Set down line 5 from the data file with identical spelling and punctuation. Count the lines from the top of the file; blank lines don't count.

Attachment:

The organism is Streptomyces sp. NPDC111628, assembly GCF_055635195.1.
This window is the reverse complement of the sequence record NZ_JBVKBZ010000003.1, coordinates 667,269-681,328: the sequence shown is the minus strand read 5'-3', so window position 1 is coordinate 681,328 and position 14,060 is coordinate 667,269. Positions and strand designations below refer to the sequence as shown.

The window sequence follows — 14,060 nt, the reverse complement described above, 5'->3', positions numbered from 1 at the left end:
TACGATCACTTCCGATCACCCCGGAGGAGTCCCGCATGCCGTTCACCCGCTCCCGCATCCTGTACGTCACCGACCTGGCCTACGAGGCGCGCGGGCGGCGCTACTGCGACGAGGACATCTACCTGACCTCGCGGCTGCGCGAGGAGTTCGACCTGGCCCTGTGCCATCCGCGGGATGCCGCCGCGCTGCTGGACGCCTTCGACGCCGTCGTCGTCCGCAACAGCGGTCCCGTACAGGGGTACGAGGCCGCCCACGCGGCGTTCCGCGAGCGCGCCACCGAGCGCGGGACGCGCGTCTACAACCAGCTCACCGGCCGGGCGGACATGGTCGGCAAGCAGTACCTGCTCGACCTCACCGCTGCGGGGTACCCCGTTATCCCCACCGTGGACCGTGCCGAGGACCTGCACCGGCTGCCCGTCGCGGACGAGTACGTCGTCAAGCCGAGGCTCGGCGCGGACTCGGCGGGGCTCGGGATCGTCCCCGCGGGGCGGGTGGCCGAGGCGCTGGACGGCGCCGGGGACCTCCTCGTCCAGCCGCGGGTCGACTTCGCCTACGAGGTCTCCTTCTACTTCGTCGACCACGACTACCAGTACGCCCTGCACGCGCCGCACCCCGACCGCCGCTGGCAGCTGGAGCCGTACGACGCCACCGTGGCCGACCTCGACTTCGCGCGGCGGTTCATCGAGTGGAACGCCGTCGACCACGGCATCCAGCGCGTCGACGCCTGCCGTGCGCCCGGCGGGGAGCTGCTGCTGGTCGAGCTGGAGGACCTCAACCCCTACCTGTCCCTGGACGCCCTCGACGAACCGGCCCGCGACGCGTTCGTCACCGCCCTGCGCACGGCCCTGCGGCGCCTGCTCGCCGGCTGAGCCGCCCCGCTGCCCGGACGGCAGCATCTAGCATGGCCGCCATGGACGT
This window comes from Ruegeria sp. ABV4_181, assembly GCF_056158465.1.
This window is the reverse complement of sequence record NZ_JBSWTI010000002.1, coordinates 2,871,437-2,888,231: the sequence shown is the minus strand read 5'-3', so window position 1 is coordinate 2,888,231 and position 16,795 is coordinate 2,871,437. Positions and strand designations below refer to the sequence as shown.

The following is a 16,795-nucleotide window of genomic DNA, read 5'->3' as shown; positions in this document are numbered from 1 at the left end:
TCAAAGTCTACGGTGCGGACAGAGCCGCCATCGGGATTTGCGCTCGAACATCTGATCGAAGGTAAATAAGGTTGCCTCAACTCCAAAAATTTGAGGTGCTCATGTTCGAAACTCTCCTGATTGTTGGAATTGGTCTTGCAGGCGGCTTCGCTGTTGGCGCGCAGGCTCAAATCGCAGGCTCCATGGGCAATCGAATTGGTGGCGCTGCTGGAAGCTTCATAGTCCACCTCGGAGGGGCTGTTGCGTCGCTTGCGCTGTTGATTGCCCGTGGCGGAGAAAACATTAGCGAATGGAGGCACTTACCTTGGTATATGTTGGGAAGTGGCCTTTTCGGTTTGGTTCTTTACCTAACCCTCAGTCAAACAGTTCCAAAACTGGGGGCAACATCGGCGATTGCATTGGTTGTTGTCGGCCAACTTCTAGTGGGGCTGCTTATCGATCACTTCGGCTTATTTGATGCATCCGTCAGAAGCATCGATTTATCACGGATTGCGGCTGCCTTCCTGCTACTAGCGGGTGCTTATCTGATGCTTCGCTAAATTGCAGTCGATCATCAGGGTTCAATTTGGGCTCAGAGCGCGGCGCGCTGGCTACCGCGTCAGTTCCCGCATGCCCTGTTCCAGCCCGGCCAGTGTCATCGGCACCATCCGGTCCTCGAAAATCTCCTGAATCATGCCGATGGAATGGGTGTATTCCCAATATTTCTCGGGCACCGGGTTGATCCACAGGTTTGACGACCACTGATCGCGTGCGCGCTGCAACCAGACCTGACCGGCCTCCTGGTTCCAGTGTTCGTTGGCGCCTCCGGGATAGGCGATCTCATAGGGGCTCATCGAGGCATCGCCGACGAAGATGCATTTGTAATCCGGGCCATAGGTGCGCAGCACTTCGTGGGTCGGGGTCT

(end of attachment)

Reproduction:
This window comes from Ruegeria sp. ABV4_181, assembly GCF_056158465.1.